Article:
A formula that has given good results is the following:
50-55% paper or cloth. 2523% Fe O asbestine, etc. 25-22% sesz.
. Such a moldable product may be used in forming gears, and all sorts of insulating strips, etc. It is particularly useful as an insulating material since selenium sulphide has very poor electrical conductivity. One very unusual feature of this product is that it is absolutely inert toward water and concentrated acids (except nitric) and can, therefore, be used as a water and acid proof cement. With proper fillers it can in general be 1used as an acid proof construction mater1a One method of using this compound as an acid-proofmaterialis as follows :The selenium sulphide and filler, or the selenium sulphide fused in with the filler, can be suspended in a suitable volatile liquid and then can be sprayed with the aid of a suitable apparatus on any article which it is desired to make acid-proof, as for example, iron. The articleis then allowed to dry so that the solvent may evaporate and is then heated to about 105 to 115 C. and finally cured for about halfan hour at 80 to 90 C. In this way a coating of an acid-proof material is formed on the article.
- What I claim as new and desire to secure by Letters Patent of the United States iS:
1. The processof forming a thermo-plastic material which consists in heating selenium sulphide with a filler and subsequently converting the mass to a hard, dense product. 2. The process of forming a thermo-plastic material which consists in heating selenium sulphide with a filler, cooling the mass,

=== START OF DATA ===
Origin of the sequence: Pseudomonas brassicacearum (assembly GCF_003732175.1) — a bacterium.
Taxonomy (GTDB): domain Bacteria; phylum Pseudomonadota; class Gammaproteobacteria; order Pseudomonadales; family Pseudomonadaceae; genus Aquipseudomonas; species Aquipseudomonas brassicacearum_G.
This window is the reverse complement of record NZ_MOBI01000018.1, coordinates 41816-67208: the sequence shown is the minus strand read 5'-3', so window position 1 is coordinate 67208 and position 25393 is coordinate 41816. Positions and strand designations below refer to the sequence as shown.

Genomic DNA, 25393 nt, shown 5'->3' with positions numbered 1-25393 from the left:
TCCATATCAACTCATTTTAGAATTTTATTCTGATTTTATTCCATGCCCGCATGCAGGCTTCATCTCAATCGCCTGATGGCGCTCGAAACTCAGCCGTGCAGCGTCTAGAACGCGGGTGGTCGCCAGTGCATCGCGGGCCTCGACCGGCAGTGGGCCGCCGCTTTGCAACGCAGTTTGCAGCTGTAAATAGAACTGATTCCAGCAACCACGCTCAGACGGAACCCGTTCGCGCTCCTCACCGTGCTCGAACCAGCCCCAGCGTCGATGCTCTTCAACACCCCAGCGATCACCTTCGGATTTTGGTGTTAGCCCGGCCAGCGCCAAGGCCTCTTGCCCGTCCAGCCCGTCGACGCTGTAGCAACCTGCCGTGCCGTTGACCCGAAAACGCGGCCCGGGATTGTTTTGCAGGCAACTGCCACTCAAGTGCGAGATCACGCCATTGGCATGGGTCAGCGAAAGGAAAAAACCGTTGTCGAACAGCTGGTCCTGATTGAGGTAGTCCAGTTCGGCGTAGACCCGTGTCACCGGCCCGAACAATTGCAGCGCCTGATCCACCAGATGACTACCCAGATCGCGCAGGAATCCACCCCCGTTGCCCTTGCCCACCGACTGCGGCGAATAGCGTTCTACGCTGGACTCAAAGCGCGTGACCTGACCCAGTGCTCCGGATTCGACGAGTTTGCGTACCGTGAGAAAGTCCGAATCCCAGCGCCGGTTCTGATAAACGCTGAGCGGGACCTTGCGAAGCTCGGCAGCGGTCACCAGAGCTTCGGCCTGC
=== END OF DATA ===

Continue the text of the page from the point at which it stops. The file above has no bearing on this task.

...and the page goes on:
and then pressing and subsequently heating.
3. The process of forming a thermo-plastic material which consists in heating sulphur, selenium and a filler at a temperature sufliciently high to form selenium sulphide,
and subsequently converting the mass to a hard, dense product.
4. The process of forminga thermo-plastic material which consists in fusing selenium sulphide with a filler at about 125 0.,
cooling the mass,then.pressing, and finally heating at about 80 to 90 C.
5.-A thermo-plastic material composed of v selenium sulphide fused with a filler and converted into a hard dense product.
6. A thermo-plastic material composed of selenium and sulphur combined with a filler and converted into a hard dense product.
In witness whereof I have hereto set my hand this 13th day of May, 1929.
BIRGER W. NORDLANDER.
|Citing Patent||Filing date||Publication date||Applicant||Title|
|US3157521 *||Dec 6, 1952||Nov 17, 1964||Eastman Kodak Co||Infrared lens cement|
|US3434852 *||Sep 20, 1965||Mar 25, 1969||Phillips Petroleum Co||Plasticized sulfur compositions|
|US3507696 *||Oct 2, 1968||Apr 21, 1970||Westinghouse Electric Corp||Battery with an iron electrode having a fused coating|
|US3527613 *||Jan 6, 1969||Sep 8, 1970||Westinghouse Electric Corp||Method of loading iron-sulfur active material into porous metallic plaques|
|US3650835 *||Dec 16, 1969||Mar 21, 1972||Westinghouse Electric Corp||Preparation of battery plates with iron oxides having a fused coating|
|US3836397 *||Jul 31, 1972||Sep 17, 1974||Westinghouse Electric Corp||Iron electrode for alkaline cells|
|US3849198 *||Jul 31, 1973||Nov 19, 1974||Westinghouse Electric Corp||Iron electrode paste for alkaline battery plates|
|US5947475 *||May 16, 1997||Sep 7, 1999||Reagent Chemical & Research, Inc.||Environmentally safe projectable targets|
|US6394457||May 5, 1998||May 28, 2002||Reagent Chemical & Research, Inc.||Safe projectable target|
|US6428007||Jun 21, 1999||Aug 6, 2002||Reagent Chemical & Research, Inc.||Environmentally safe projectable targets|
|U.S. Classification||106/287.18, 106/287.34, 501/126, 106/287.32|
|International Classification||C04B28/36, C04B28/00|